California-Style Urban Sprawl Is Coming For The Flathead Valley

California-Style Urban Sprawl Is Coming For The Flathead Valley

"The California-style zoning of Kalispell, Whitefish and Columbia Falls make it easier to build a McMansion in the valley than build a duplex or triplex in the city center."

California-style urban sprawl is coming for the Flathead Valley. Kalispell, Whitefish and Columbia Falls look hardly anything like Los Angeles from the surface right now, but their zoning maps look eerily similar. If our cities are zoned like Los Angeles., that means the Flathead Valley will grow like L.A. In 25 years, the valley could be home to miles of urban sprawl that takes over our treasured open spaces and rural communities. If we don’t want Montana to become like California, we must address the California-Style zoning regulations in our cities before it’s too late.

Much like the cities and towns in the Flathead Valley today, LA was once defined by its access to the outdoors, clean air and elbow room – a far cry from the city we know today. L.A’s transformation began in the 20th Century when government planners decided they, not the people, knew what was best for the booming city. The result was a litany of government zoning regulations which forced new homes and lots be larger, more expensive and further away from city centers than what the free market might decide. As of 2022, 74% of L.A.’s residential areas were restricted to only single-family homes, zoning out the most affordable types of starter homes for young families like duplexes, triplexes and fourplexes.

Frontier Institute’s Montana Zoning Atlas report finds striking similarities between L.A’s zoning map and the Flathead Valley. Much like L.A., a vast majority of Kalispell, Whitefish and Columbia Falls are reserved only for expensive single-family homes on large lots. Kalispell for instance welcomes duplexes by-right on only 48% of zoned land and triplexes on just 3%. After factoring in minimum lot area regulations, the Atlas found Whitefish set up like a mini-L.A. with 63% of primary residential areas that prohibit duplexes. Columbia Falls is the worst out of the three, outright prohibiting duplexes in 93% of the city.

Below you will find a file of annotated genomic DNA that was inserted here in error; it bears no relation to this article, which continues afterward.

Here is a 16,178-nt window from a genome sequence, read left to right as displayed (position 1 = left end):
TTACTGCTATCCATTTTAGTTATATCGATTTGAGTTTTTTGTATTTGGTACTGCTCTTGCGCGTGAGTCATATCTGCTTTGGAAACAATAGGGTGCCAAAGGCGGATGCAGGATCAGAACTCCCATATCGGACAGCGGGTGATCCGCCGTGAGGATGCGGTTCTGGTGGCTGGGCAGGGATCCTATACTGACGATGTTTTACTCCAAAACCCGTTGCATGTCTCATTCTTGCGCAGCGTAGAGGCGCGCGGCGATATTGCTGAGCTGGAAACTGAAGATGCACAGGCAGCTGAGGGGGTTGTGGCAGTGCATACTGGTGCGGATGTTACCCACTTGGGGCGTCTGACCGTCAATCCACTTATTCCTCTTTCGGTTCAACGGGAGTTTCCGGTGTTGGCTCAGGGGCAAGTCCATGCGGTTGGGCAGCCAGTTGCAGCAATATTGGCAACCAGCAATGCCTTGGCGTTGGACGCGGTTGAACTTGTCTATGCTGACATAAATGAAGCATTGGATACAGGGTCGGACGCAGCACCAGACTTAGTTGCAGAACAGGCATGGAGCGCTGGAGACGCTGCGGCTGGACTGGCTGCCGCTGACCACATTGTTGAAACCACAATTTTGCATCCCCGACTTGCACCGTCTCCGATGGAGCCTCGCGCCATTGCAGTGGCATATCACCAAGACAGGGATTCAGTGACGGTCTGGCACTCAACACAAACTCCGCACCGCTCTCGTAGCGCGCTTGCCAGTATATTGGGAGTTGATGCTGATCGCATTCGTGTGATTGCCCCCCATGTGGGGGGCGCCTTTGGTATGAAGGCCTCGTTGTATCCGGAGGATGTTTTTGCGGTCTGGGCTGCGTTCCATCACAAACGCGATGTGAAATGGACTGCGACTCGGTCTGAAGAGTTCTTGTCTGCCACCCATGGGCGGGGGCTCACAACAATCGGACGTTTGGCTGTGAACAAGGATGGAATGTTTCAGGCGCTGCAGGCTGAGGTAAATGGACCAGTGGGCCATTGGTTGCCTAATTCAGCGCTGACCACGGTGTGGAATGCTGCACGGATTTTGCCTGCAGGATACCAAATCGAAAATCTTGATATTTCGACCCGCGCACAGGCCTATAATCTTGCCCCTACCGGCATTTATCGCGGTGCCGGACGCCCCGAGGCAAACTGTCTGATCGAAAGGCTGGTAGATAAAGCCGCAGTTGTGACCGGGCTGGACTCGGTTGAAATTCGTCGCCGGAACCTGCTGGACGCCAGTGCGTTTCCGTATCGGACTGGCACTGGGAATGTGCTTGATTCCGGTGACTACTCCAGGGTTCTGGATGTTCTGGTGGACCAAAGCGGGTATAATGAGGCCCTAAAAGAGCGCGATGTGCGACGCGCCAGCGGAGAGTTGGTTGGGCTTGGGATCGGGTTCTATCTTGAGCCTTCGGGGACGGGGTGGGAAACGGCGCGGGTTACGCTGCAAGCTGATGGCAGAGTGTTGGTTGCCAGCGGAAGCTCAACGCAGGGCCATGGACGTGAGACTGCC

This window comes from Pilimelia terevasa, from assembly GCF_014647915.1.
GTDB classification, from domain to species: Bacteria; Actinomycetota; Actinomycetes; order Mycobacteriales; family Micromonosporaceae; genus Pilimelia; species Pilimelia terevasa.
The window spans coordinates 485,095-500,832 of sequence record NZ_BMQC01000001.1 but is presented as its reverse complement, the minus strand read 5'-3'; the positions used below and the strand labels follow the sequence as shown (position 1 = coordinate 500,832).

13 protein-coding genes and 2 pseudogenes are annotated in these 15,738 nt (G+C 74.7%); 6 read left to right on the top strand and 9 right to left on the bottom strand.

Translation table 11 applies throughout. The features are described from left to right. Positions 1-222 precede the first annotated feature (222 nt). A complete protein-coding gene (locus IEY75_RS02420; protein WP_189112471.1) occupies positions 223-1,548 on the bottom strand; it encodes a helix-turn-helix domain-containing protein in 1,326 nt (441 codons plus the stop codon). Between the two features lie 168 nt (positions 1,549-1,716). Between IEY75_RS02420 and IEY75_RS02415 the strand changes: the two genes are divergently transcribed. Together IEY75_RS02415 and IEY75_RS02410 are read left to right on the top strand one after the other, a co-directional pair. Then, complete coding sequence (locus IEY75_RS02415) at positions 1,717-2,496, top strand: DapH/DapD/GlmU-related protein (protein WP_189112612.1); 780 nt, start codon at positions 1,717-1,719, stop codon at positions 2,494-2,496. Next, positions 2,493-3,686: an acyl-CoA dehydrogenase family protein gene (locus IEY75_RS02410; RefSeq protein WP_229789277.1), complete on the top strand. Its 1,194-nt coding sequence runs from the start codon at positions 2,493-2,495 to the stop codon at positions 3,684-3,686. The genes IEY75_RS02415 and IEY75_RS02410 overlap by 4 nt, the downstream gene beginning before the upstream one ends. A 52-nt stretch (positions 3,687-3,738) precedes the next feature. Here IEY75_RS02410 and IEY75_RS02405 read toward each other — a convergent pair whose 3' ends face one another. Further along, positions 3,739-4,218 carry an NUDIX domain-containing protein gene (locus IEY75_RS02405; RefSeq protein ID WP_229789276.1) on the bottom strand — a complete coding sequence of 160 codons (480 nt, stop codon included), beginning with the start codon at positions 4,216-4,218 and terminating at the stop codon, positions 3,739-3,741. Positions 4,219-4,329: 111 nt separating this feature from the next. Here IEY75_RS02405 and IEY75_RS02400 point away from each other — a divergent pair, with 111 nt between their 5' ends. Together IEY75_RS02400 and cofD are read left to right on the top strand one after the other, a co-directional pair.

Zoning requirements have become so substantial that it is routine to see small and big developers alike beg local officials for a respite from the zoning requirements in order to get homes built within or nearby existing urban areas. Last spring for example, the Kalispell City Council approved a development to be an extra 28 feet taller in their downtown area than the zoning normally allows, enabling the creation of 78 new homes directly in the city center. While Kalispell has a relatively good track record of granting approvals for zoning flexibilities, we all know public hearings for new housing aren’t without controversy as nosy neighbors show up in force to pressure city leaders, often successfully, to shut down new home development.

Whitefish has routinely denied denser housing projects when given the opportunity, and at times made national news for their NIMBYism. The most recent was a proposal to build 270 multi-family units in exchange for 32 of them being deed-restricted affordable and a donation of almost nine acres which could be used for other affordable housing. The project was denied.

The California-style zoning of Kalispell, Whitefish and Columbia Falls make it easier to build a McMansion in the valley than build a duplex or triplex in the city center. This is a recipe for sprawling suburbia that takes over the entire valley, crowding out the green open fields and quaint surrounding communities that make the Flathead area feel like such a special place.

Flathead Valley communities must recognize that we can’t stop people from moving here. We have to have a plan to accommodate population growth in a way that preserves the Montana way of life we all love and enjoy. Providing more freedom to landowners to build denser homes in our cities will help contain population growth to city centers and keep Montana, feeling like Montana.

This column was originally published in The Daily Inter Lake

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